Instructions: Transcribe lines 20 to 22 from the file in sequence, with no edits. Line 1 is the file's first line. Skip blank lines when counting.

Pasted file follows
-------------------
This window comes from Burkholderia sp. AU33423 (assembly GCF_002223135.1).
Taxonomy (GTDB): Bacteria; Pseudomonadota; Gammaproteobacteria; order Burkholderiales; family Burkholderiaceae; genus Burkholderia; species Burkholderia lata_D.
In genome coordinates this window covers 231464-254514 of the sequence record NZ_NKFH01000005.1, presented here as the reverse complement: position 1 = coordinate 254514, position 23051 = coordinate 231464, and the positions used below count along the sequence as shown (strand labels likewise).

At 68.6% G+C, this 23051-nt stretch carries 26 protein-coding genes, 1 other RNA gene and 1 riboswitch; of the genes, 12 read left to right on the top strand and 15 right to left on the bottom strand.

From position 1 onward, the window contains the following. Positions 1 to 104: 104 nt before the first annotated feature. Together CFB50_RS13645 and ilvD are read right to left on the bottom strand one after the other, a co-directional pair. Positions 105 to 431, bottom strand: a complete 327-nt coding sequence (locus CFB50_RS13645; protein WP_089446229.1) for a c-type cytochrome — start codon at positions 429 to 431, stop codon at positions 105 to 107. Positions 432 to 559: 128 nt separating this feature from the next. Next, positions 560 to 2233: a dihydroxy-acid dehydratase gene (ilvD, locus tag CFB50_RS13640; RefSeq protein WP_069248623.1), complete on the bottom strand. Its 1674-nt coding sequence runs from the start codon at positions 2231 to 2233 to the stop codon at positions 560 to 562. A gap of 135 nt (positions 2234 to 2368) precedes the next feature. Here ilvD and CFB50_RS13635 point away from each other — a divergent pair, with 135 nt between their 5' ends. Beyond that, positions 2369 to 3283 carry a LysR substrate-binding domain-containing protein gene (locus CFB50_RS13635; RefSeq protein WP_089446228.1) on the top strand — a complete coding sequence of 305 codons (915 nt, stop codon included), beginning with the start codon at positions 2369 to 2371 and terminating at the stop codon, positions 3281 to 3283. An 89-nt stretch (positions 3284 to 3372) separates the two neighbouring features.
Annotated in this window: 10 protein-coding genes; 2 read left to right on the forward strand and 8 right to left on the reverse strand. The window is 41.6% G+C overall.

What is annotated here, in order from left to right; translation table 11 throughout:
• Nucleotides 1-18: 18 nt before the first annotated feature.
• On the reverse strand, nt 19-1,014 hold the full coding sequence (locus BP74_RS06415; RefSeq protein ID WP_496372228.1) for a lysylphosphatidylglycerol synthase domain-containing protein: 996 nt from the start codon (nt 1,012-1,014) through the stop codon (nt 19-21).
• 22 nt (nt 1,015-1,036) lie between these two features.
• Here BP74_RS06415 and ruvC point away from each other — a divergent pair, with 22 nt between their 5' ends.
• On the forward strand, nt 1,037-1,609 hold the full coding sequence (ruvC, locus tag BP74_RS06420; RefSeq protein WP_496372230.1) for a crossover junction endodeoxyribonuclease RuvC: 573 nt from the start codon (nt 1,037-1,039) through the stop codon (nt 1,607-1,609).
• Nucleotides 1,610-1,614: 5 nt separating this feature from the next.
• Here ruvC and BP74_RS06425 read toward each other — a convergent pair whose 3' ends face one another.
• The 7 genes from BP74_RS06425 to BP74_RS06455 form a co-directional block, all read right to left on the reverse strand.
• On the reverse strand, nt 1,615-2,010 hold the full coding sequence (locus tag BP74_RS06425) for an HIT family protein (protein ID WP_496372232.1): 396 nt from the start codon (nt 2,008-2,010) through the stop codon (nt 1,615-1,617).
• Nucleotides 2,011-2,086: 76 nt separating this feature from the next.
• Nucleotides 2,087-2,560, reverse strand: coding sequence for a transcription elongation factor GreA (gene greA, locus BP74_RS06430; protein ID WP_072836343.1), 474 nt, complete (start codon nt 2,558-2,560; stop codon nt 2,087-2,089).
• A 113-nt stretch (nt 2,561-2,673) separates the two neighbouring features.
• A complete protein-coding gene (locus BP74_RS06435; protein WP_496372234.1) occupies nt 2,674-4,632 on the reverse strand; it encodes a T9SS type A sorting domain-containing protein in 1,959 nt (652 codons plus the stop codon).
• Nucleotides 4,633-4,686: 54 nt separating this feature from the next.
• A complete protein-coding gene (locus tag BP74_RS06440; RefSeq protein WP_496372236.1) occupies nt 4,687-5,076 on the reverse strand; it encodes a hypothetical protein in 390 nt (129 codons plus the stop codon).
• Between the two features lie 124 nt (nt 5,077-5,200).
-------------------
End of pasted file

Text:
• A complete protein-coding gene (locus BP74_RS06435; protein WP_496372234.1) occupies nt 2,674-4,632 on the reverse strand; it encodes a T9SS type A sorting domain-containing protein in 1,959 nt (652 codons plus the stop codon).
• Nucleotides 4,633-4,686: 54 nt separating this feature from the next.
• A complete protein-coding gene (locus tag BP74_RS06440; RefSeq protein WP_496372236.1) occupies nt 4,687-5,076 on the reverse strand; it encodes a hypothetical protein in 390 nt (129 codons plus the stop codon).